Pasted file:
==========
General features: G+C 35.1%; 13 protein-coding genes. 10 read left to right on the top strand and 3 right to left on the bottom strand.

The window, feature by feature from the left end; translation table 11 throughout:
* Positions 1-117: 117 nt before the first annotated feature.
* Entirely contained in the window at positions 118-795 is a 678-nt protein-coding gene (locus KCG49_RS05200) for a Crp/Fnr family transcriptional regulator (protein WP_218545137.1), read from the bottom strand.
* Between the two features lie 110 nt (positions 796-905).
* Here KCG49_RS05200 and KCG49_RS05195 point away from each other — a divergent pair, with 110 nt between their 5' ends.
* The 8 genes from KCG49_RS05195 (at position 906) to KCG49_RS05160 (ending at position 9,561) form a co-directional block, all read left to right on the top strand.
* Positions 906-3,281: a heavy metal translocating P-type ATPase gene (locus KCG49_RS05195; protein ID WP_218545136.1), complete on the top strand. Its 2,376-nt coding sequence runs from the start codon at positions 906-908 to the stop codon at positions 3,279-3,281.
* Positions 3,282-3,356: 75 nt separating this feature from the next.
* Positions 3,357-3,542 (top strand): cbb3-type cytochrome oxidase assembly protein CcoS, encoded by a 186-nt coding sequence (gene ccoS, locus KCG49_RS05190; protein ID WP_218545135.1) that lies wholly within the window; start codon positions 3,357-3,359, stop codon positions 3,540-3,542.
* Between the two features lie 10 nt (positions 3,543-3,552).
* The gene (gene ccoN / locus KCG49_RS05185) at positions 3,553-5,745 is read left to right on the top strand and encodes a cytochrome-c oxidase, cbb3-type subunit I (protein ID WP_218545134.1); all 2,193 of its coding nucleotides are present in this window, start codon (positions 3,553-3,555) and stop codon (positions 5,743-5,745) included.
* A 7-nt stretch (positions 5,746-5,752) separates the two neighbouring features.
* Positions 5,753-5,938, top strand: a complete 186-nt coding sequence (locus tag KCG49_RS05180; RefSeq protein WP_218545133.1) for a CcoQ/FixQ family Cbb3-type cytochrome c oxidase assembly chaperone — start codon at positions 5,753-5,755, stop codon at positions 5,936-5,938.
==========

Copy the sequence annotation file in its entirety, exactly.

General features: G+C 35.1%; 13 protein-coding genes. 10 read left to right on the top strand and 3 right to left on the bottom strand.

The window, feature by feature from the left end; translation table 11 throughout:
* Positions 1-117: 117 nt before the first annotated feature.
* Entirely contained in the window at positions 118-795 is a 678-nt protein-coding gene (locus KCG49_RS05200) for a Crp/Fnr family transcriptional regulator (protein WP_218545137.1), read from the bottom strand.
* Between the two features lie 110 nt (positions 796-905).
* Here KCG49_RS05200 and KCG49_RS05195 point away from each other — a divergent pair, with 110 nt between their 5' ends.
* The 8 genes from KCG49_RS05195 (at position 906) to KCG49_RS05160 (ending at position 9,561) form a co-directional block, all read left to right on the top strand.
* Positions 906-3,281: a heavy metal translocating P-type ATPase gene (locus KCG49_RS05195; protein ID WP_218545136.1), complete on the top strand. Its 2,376-nt coding sequence runs from the start codon at positions 906-908 to the stop codon at positions 3,279-3,281.
* Positions 3,282-3,356: 75 nt separating this feature from the next.
* Positions 3,357-3,542 (top strand): cbb3-type cytochrome oxidase assembly protein CcoS, encoded by a 186-nt coding sequence (gene ccoS, locus KCG49_RS05190; protein ID WP_218545135.1) that lies wholly within the window; start codon positions 3,357-3,359, stop codon positions 3,540-3,542.
* Between the two features lie 10 nt (positions 3,543-3,552).
* The gene (gene ccoN / locus KCG49_RS05185) at positions 3,553-5,745 is read left to right on the top strand and encodes a cytochrome-c oxidase, cbb3-type subunit I (protein ID WP_218545134.1); all 2,193 of its coding nucleotides are present in this window, start codon (positions 3,553-3,555) and stop codon (positions 5,743-5,745) included.
* A 7-nt stretch (positions 5,746-5,752) separates the two neighbouring features.
* Positions 5,753-5,938, top strand: a complete 186-nt coding sequence (locus tag KCG49_RS05180; RefSeq protein WP_218545133.1) for a CcoQ/FixQ family Cbb3-type cytochrome c oxidase assembly chaperone — start codon at positions 5,753-5,755, stop codon at positions 5,936-5,938.